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close this bookCasuarinas: Nitrogen-Fixing Trees for Adverse Sites (BOSTID, 1984, 114 p.)
View the document(introduction...)
View the documentNotice
View the documentStudy participants
View the documentPreface
View the document1. Introduction
View the document2. Experiences with Casuarinas
View the document3. The Plants
View the document4. Management
View the document5. Uses
View the document6. Best-Known Species
View the document7. Other Promising Species
View the document8. Recommendations and Research Needs
View the documentAppendix A
View the documentAppendix B
View the documentAdvisory Committee on Technology Innovation
View the documentBoard on Science and Technology for International Development

4. Management


Casuarinas are normally propagated by seed. As previously noted, most species have separate male and female trees, but some have both flowers on one tree. (See table.) Trees normally flower at an early age and produce seed in good quantities most years. Extracting the seeds is relatively simple: cones, or cone-bearing branches are placed in the sun to dry.

In 2 or 3 days the woody valves (bracteoles) open and the winged seeds are released and can be collected.

The seed of most Australian casuarinas stores well when dried and kept in closed containers at room temperature. Tests showed little loss in germination after 12 years of storage for Casuarina cristata, Casuarina decaisneana, Casuarina glauca, Casuarina stricta, and Casuarina torulosa. On the other hand, seed of Casuarina equisetifolia is best stored at low temperatures, and although Casuarina cunninghamiana seeds will keep well for 1 or 2 years, the viability of even freshly collected seed is sometimes low. In general, seed of Asian and Pacific Island casuarinas seems to store poorly.

Seed of the different species varies greatly in size and germination requirements. Most germinate in 2-3 weeks, but Casuarina decaisneana is quicker, probably because it is adapted to take advantage of sporadic rainfall in its arid native habitat.

To produce seedlings in a nursery, conventional supplies - such as pots, tubes, and sleeves - can be employed. Even extremely primitive techniques are successful in many cases. Young trees are often transplanted bare-rooted, usually when 30-50 cm tall.

On many reforestation sites direct seeding is likely to be successful because casuarinas naturally reseed themselves very well on open, disturbed areas. Road banks in Australia, for example, are often revegetated naturally by casuarinas. Deep volcanic ash, that erupted in 1960 at Kapoho, Hawaii, has become completely revegetated by Casuarina equisetifolia, seeding itself during the years since the eruption. Natural seeding seldom occurs directly beneath a parent tree or under the canopy of a casuarina stand. However, abundant reproduction occurs in shallow, windblown litter in open areas adjacent to the trees.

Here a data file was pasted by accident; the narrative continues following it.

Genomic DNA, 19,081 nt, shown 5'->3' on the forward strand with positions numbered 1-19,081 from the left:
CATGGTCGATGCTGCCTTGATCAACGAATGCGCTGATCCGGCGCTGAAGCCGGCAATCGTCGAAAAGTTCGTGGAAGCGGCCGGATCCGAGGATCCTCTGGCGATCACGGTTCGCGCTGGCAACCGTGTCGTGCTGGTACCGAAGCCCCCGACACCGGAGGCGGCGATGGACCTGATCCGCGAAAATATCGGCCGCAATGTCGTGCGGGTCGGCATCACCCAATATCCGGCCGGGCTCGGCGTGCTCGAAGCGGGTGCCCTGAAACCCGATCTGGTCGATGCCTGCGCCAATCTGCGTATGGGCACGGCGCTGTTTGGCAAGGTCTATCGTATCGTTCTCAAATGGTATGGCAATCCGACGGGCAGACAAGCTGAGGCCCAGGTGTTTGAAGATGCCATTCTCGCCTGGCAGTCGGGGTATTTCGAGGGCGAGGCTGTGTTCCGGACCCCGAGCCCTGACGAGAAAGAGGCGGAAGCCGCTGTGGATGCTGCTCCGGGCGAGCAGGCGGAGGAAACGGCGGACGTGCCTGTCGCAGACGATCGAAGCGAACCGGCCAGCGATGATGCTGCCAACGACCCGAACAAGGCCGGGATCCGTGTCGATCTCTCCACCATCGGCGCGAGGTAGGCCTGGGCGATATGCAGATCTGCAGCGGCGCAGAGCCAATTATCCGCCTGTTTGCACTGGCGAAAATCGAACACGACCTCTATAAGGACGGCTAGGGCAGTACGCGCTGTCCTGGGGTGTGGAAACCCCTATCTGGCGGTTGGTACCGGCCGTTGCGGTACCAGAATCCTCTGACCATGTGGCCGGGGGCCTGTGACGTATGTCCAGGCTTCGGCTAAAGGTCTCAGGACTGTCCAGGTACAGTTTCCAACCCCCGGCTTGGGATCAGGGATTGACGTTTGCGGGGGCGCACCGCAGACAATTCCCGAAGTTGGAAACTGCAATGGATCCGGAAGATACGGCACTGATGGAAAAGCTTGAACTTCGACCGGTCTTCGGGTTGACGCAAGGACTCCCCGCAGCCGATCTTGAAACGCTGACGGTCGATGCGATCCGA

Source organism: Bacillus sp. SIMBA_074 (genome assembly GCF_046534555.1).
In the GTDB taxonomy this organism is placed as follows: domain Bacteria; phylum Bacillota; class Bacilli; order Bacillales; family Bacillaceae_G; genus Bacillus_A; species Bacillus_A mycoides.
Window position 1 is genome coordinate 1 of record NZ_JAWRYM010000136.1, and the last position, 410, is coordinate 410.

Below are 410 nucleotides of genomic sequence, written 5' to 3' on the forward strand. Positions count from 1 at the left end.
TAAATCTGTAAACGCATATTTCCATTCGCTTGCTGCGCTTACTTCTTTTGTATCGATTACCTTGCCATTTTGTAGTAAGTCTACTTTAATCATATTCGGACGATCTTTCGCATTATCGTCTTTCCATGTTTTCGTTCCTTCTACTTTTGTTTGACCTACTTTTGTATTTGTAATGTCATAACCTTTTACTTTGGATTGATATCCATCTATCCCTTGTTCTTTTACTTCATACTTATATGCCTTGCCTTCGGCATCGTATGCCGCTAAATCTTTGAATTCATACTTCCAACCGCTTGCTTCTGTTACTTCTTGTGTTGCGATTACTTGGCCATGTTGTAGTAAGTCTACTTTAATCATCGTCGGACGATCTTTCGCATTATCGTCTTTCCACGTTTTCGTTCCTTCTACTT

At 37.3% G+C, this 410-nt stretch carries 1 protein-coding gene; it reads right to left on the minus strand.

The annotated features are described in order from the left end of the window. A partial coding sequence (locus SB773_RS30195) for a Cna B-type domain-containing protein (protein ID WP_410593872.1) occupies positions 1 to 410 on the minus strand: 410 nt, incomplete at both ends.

Flowering Character and Seed Size

Monoecious a (M)

Mean Numbers of Seeds

Dioecious b (D)

per Kg

Casuarina campestris



C. cristata



C. cunninghamiana


1,800,000 (>3,000,000)

C. decaisneana



C. dielsiana



C. equisetifolia



760,000 (616,000-1,488,000)

var. incana



C. fraseriana



C. glauca



C. huegeliana



C. junghuhniana



C. littoralis



C. luehmannii



C. obesa



C. oligodon



C. stricta


200 000

C. torulosa


260 000

a Male and female flowers occur on the same plant.
b Male and female cowers occur on different plants.
Source: D. J. Boland, J. C. Doran, R. D. Johnson, S. J. Midgley, and J. W. Turnbull.


Probably all casuarinas can be propagated vegetatively. A sterile hybrid of Casuarina equisetifolia and Casuarina junghuhniana is reproduced almost entirely by cuttings in Thailand and India, and it seems likely that other species can also be propagated this way, although most have not been tried. Cuttings have the benefit of being a rapid, sure method of perpetuating the traits of superior specimens and also of allowing trees of a single sex to be planted so as to avoid weedy regeneration through the spread of natural seedlings.

A vegetative propagation technique recently developed in India for both Casuarina equisetifolia and the Casuarina junghuhniana hybrid involves the rooting of clusters of shoots (sprigs). These are dipped in rooting hormone (sometimes this step is omitted) and placed in a humid atmosphere - for example, in a sealed plastic tent in the light shade under coconut trees. After 20 days they establish roots and can be planted out. This seems like a promising breakthrough for the rapid propagation of desirable casuarina specimens and it may be applicable to species other than the two used by the Indian researchers


As discussed earlier, several species of casuarinas are characterized by "root suckering," that is, by the abundant formation of root-originated shoots. This ability makes them candidates for management under a sort of "coppice" rotation. However, it can create a random, dense mass that makes management difficult. Root suckering occurs in Casuarina cristata, Casuarina glauca, Casuarina junghuhniana, Casuarina luehmanii, Casuarina obesa, and Casuarina stricta. Some of these species sucker more readily than others, and it is not known whether this characteristic is genetic, and therefore limited only to them, or whether it is a general property of casuarinas that is elicited only when environmental conditions are favorable.


The Frankia actinomycete that forms the symbiosis with casuarinas is found naturally in soils where casuarinas are native. However, when the trees are planted outside their normal range the microorganism could be missing. In nursery plantations where sterile soil mixtures are used, the seedlings must be inoculated with Frankia from pure cultures or from ground- up nodules. It seems probable that even where casuarinas do form nodules without inoculation, the rate of nitrogen fixation might be improved by introducing a more effective strain of Frankia. Techniques for handling the microorganism were worked out in 1983.

A practical inoculation technique for general use in the field is to shovel some surface soil from under a casuarina tree into the planting medium used in the nursery. Its Frankia spores then infect the seedlings.